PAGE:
Fishing in the Kingdom of Tonga has historically been open access, leading to serious concerns about the current status of the country’s reef fish fishery.

In 2002, as a result of increasing concerns over the depletion of local fish stocks, the Tongan Ministry of Fisheries implemented the Special Management Area (SMA) program. Special Management Areas are locally managed marine protected areas with two components: an exclusive access zone in which only members of the SMA community can fish, and a permanent no-take Fish Habitat Reserve, the size and location of which are determined by the community. It is the responsibility of each community to manage and enforce their entire SMA.

Recently the SMA program has expanded rapidly, with over 30 new SMAs established in the past three years. However, capacity and resources for monitoring are limited. Currently it is unclear whether the existing SMAs are having their desired effect of promoting recovery of fish populations, and very little baseline data has been collected for those SMAs currently being implemented. In addition there is limited information on the status of Tonga’s coral reef ecosystems in general.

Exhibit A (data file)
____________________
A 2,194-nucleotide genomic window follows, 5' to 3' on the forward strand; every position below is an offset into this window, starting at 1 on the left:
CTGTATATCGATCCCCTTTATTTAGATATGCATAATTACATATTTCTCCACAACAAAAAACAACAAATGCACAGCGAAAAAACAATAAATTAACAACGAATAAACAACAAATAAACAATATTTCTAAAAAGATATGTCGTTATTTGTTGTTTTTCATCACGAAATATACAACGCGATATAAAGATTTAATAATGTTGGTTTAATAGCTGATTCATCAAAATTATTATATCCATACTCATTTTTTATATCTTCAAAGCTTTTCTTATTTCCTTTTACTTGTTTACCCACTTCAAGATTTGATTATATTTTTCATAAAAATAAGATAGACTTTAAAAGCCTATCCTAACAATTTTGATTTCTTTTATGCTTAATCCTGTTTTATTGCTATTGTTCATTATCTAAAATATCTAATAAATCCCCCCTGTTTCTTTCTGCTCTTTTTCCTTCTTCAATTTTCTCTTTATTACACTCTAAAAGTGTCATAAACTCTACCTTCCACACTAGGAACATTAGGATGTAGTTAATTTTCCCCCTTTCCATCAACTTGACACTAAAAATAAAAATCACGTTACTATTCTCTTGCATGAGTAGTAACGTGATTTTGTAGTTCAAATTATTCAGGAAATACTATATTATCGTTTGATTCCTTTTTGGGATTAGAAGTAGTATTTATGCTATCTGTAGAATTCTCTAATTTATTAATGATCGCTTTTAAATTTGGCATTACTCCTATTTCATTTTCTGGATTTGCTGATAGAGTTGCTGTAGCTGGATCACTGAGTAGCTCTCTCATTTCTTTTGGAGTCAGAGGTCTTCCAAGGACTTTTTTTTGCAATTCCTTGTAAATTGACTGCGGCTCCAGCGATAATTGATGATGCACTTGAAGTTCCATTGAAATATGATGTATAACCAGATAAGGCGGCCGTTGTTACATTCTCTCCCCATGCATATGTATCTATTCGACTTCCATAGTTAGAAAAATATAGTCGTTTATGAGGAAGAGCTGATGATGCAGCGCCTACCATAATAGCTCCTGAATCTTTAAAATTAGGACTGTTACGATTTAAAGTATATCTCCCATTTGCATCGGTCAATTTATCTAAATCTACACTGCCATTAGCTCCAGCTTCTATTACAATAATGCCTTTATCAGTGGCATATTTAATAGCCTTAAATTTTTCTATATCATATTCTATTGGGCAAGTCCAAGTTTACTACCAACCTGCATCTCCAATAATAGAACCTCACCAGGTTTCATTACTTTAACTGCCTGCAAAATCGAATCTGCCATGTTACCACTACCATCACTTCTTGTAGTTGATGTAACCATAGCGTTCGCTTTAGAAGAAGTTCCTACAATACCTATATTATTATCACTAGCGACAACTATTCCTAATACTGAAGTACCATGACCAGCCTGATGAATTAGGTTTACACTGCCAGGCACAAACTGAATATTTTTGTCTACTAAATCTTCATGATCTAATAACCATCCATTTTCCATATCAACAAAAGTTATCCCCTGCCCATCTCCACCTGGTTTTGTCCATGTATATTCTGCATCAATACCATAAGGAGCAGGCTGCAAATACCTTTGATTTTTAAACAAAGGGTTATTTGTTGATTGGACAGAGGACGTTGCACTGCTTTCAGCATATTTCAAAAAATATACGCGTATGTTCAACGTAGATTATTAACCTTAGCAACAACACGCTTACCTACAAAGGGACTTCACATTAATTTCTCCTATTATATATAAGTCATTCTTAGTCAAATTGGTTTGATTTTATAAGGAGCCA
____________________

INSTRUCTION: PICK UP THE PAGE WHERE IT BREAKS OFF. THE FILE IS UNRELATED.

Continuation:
Given these gaps, our research is attempting to map the health of Tonga’s coral reefs with the aim of providing feedback and advice to the Tongan Government and the communities responsible for managing the SMAs. Our results will be used to determine the conservation impact of all existing SMAs in Tonga, as well as designing an ongoing impact evaluation program that can be used to monitor new SMAs.

We have recently returned from six months in the field, during which we surveyed 300 sites across Tonga. Data have been collected across all three island groups, from 8 existing SMAs and 30 new SMAs implemented within the past three years. This work was done by a small team of researchers from an old sailing boat. The small size of Tonga (~300 km north to south) makes it a perfect study area for a small team to be able to conduct research on a national scale. In 2018 we published the first article from our research in Tonga: Predicting impact to determine the efficacy of community based marine reserve design (

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